Business accelerators and start up incubators have been a major funding initiative of the Canadian government through multiple recent administrations. On the private sector side, too, multiple entities and a number of corporations have also been undertaking their own incubators. However, for every major success there are even more stall outs, disappointments, and flops.
Within federal structures, such as the recently concluded Canadian Incubator and Accelerator Program (CAIP), a certain amount of this can be absorbed without unsettling the “parent company” in play. For individual corporations undertaking an incubator, steep losses are a dangerous risk. As a result, some of the biggest lessons from the $100 million CAD CAIP experience will be discussed.
TAKE THE FUNDING ESTIMATE AND DOUBLE IT
The CAIP had a five-year plan and a $100 million budget. Yet by the time the program wrapped, the group had spent double what they expected.
Explanations for the overrun were pointed to a variety of causes, including an overconfidence that the original budget plans were on target. This is something that corporate incubators should keep in mind. While it may be easy to imagine that a private organization could be more capital efficient than a large government program, it is equally easy to imagine unexpected costs and overlooked financial needs as the incubator nurtures its member businesses.
If the idea of double the costs is frightening or completely unsustainable, one solution is to bring in additional funding partners. Research hubs, public/private alliances, grants and more can help add fiscal resiliency to the unpredictable, yet practically guaranteed, extra expenses of a corporate incubator.
STREAMLINE REPORTING AND DATA COLLECTION AS MUCH AS POSSIBLE
A major complaint within the CAIP experience – but one hardly unique to CAIP – was that the amount of reporting and data asks required to continue in the program were a burden to participants. In a few cases, participants noted that if they had properly understood the time, expense, and stress of the reporting burden, they would have looked elsewhere for funding and support.
This is a particular point of nuance for private corporate incubators. The space is competitive. Many federal program participants were working with multiple other incubators and accelerators. Those perceived as too controlling or too full of “micro management” were dropped or blamed for holding back the start up’s success.
Of course, few corporations are comfortable with a complete blank check and totally hands off approach. Exchange of data and insights is a large part of what makes such programs successful and enjoyable for participants and sponsors alike. However, to capture the potential upside of the combination of startup agility and large firm resources, program managers will want to carefully consider which types of reporting (and when) offer the optimum amounts of insight exchange and reasonable capital oversight.
FIND A BALANCE IN LEANING ON AND LEANING AWAY FROM THE INCUBATOR NETWORK
Within an incubator network, start-ups can feel like they have ready access to the advisors and resources they need to make amazing innovations a reality. So, they get cozy within that world. It can make success come faster and easier than it otherwise would… but critics note that it can also shield certain businesses from the real-world lessons they need to experience to survive once they “graduate” from the incubation program.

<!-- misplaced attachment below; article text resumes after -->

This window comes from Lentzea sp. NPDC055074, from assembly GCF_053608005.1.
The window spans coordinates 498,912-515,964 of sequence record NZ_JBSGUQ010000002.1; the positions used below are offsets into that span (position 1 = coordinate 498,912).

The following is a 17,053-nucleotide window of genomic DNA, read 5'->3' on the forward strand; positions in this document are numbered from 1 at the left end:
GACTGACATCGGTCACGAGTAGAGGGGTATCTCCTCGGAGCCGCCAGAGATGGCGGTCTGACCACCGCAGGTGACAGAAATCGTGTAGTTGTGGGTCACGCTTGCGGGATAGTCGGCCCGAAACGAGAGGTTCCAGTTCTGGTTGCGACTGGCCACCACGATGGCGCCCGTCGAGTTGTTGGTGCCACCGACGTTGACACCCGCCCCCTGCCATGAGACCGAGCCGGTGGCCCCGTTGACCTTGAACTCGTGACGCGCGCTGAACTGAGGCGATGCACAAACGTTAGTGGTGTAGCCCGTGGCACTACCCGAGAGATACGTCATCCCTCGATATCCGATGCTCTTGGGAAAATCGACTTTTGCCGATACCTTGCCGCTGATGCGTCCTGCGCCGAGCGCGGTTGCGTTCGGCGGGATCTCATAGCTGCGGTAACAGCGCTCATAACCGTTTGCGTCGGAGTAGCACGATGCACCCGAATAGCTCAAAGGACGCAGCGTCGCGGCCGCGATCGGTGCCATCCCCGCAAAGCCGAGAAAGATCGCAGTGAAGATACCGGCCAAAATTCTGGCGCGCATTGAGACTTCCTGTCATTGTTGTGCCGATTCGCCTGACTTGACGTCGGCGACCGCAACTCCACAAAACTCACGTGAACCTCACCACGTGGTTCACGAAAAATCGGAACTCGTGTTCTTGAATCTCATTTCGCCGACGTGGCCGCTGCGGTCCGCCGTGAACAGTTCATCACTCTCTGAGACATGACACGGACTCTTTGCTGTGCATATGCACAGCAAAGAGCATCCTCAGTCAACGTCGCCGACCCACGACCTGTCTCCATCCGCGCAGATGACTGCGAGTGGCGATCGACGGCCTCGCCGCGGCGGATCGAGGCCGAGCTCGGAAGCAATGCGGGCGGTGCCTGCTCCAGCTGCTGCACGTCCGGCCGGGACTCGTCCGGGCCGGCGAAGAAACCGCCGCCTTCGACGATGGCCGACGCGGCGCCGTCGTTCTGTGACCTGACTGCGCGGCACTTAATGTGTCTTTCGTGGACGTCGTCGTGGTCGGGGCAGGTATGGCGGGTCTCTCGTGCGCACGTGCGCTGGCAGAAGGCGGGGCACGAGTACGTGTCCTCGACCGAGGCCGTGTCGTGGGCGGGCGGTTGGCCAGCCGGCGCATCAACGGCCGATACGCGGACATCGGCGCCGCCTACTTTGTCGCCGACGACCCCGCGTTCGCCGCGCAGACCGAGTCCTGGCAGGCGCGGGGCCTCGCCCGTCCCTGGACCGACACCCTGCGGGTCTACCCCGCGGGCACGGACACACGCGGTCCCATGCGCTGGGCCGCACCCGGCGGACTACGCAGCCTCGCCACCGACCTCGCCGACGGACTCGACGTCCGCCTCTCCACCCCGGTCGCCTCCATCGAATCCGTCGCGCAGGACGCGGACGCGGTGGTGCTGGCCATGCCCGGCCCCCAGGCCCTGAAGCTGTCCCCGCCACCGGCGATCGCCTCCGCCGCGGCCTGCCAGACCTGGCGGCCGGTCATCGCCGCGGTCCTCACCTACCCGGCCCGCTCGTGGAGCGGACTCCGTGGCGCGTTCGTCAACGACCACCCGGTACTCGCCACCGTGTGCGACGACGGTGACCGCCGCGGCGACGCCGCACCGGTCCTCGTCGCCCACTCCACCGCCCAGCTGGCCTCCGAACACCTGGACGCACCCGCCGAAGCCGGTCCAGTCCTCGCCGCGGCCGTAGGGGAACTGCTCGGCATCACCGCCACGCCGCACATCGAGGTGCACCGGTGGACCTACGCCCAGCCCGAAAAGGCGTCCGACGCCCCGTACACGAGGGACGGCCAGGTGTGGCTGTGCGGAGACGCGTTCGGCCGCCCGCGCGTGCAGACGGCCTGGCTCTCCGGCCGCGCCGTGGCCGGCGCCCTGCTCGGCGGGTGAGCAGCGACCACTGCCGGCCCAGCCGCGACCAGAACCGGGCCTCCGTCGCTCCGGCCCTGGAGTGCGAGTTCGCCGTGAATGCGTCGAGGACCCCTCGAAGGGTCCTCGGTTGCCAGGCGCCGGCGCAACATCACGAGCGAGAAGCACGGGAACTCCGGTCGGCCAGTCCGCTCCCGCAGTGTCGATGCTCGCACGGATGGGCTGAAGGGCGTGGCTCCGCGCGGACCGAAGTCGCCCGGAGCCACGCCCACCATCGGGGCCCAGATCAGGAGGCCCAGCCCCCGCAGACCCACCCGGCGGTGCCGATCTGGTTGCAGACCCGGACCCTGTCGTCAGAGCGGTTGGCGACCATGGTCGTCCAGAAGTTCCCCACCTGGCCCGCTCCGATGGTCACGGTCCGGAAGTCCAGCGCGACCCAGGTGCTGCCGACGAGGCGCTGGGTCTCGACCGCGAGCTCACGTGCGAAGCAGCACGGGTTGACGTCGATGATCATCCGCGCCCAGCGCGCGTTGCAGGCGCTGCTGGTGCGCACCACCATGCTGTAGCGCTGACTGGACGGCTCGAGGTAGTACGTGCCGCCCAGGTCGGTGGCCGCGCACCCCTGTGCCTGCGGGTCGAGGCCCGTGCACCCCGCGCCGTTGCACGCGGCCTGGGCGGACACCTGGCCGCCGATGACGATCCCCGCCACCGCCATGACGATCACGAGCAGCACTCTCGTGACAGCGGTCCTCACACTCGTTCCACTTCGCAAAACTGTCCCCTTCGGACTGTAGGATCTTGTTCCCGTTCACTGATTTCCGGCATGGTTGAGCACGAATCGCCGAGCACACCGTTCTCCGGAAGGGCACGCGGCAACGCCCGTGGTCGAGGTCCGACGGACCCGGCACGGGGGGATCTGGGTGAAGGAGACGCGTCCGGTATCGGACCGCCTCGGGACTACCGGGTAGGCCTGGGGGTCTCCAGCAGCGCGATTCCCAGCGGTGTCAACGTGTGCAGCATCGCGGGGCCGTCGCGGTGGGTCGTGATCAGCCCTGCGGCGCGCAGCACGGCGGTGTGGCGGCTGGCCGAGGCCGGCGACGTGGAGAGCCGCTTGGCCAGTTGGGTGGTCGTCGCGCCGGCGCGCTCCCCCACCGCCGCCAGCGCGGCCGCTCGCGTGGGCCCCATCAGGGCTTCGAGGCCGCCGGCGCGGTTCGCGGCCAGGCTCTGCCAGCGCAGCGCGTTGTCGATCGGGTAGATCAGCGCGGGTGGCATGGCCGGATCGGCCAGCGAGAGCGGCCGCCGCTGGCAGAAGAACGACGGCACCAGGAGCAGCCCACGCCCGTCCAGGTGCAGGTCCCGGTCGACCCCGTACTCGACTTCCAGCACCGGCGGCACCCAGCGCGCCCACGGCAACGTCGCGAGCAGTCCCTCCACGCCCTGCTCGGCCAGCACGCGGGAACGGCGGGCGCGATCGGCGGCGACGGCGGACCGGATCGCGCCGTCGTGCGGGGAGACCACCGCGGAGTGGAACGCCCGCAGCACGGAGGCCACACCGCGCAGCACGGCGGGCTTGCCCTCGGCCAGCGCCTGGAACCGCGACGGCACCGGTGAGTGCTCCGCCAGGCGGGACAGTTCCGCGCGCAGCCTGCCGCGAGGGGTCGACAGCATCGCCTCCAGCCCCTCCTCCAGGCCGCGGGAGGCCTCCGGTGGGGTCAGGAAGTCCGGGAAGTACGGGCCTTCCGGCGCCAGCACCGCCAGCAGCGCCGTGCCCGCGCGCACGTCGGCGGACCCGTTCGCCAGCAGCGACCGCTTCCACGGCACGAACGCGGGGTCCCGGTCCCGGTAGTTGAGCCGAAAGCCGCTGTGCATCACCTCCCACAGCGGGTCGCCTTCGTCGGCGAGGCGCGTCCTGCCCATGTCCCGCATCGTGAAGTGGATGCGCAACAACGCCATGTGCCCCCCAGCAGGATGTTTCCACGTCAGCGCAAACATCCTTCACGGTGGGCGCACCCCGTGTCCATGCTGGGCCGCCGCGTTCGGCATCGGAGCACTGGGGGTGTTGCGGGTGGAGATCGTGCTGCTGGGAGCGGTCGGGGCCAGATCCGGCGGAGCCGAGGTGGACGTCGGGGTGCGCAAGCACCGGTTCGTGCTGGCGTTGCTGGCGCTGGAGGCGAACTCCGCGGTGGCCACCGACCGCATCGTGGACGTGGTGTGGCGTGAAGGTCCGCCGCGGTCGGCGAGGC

This is a delicate balance for corporate incubators. Often, in ways that temporary federal programs are shielded from experiencing, corporate reputations are on the line. A string of failures from a particular incubation system isn’t a good look for the sponsoring firm. However, neither do firms want to be the perpetual sponsoring financier of firms unable to fully thrive in the open market.
In this case, firms will have to work out a balance based on the data being received from early buyers and the relationship with the start-ups themselves. Where can test adventures be sponsored that will illustrate the likely ongoing success/failure before graduation day? Which start-up will never make it outside of the program, and how can they be blended into peers or sunset gracefully? Having some plan in place before the incubator is underway will help manage these situations as they arrive.
BE MINDFUL OF COMMUNITY SHIFTS
A final note for firms who are working on building (or continuing) their accelerators/incubators in a sustainable way is to be mindful of shifts in the community funding environment that will happen as a result of the existence of the incubator itself. In some cases, talent flocking to one incubator can reduce the robustness of the local start-up scene. In other cases, robust VC-sponsored incubators can distort funding and market realities, leading to overfunding for minimally viable concepts and losses for public and private incubators alike.
In this case, what firms will want to do is carefully evaluate the cultural goals of the program along with the economic plans. Many Canadian startups, for example, think of themselves as “global born” and aim for an international market almost to the exclusion of the domestic markets. This isn’t in alignment with many localized economic development goals, where the end goal is a more robust and resilient regional innovation culture. As a result, in light of each lesson discussed here, before seriously committing funding, time, and resources to a corporate incubator or business accelerator program, firms will want to carefully consider their near-term and long-term goals to see if a sustainable path forward is possible.